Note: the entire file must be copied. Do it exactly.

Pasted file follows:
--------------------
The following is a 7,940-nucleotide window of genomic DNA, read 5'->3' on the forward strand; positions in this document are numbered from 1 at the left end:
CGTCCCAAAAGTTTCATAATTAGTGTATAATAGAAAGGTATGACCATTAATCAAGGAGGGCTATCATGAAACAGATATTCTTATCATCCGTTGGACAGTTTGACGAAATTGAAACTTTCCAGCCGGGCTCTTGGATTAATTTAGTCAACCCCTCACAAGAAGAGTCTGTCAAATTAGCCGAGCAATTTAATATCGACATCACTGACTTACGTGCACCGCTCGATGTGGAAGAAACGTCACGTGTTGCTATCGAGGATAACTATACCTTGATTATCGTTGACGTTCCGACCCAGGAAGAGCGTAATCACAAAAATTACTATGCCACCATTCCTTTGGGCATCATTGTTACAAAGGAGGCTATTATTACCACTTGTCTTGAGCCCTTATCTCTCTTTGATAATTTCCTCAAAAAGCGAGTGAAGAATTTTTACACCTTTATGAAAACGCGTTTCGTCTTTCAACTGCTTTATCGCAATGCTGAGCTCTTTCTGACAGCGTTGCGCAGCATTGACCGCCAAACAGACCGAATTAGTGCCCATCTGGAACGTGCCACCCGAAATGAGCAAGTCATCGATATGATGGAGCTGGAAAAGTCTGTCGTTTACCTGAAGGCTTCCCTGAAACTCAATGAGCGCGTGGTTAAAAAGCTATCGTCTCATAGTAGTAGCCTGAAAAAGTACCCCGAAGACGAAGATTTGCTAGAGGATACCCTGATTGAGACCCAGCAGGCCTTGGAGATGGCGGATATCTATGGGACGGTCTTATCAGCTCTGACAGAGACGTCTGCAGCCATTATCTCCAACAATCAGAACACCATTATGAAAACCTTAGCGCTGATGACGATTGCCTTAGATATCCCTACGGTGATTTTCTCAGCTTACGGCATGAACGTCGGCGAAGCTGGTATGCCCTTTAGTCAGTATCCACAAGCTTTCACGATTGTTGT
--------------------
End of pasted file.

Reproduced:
The following is a 7,940-nucleotide window of genomic DNA, read 5'->3' on the forward strand; positions in this document are numbered from 1 at the left end:
CGTCCCAAAAGTTTCATAATTAGTGTATAATAGAAAGGTATGACCATTAATCAAGGAGGGCTATCATGAAACAGATATTCTTATCATCCGTTGGACAGTTTGACGAAATTGAAACTTTCCAGCCGGGCTCTTGGATTAATTTAGTCAACCCCTCACAAGAAGAGTCTGTCAAATTAGCCGAGCAATTTAATATCGACATCACTGACTTACGTGCACCGCTCGATGTGGAAGAAACGTCACGTGTTGCTATCGAGGATAACTATACCTTGATTATCGTTGACGTTCCGACCCAGGAAGAGCGTAATCACAAAAATTACTATGCCACCATTCCTTTGGGCATCATTGTTACAAAGGAGGCTATTATTACCACTTGTCTTGAGCCCTTATCTCTCTTTGATAATTTCCTCAAAAAGCGAGTGAAGAATTTTTACACCTTTATGAAAACGCGTTTCGTCTTTCAACTGCTTTATCGCAATGCTGAGCTCTTTCTGACAGCGTTGCGCAGCATTGACCGCCAAACAGACCGAATTAGTGCCCATCTGGAACGTGCCACCCGAAATGAGCAAGTCATCGATATGATGGAGCTGGAAAAGTCTGTCGTTTACCTGAAGGCTTCCCTGAAACTCAATGAGCGCGTGGTTAAAAAGCTATCGTCTCATAGTAGTAGCCTGAAAAAGTACCCCGAAGACGAAGATTTGCTAGAGGATACCCTGATTGAGACCCAGCAGGCCTTGGAGATGGCGGATATCTATGGGACGGTCTTATCAGCTCTGACAGAGACGTCTGCAGCCATTATCTCCAACAATCAGAACACCATTATGAAAACCTTAGCGCTGATGACGATTGCCTTAGATATCCCTACGGTGATTTTCTCAGCTTACGGCATGAACGTCGGCGAAGCTGGTATGCCCTTTAGTCAGTATCCACAAGCTTTCACGATTGTTGT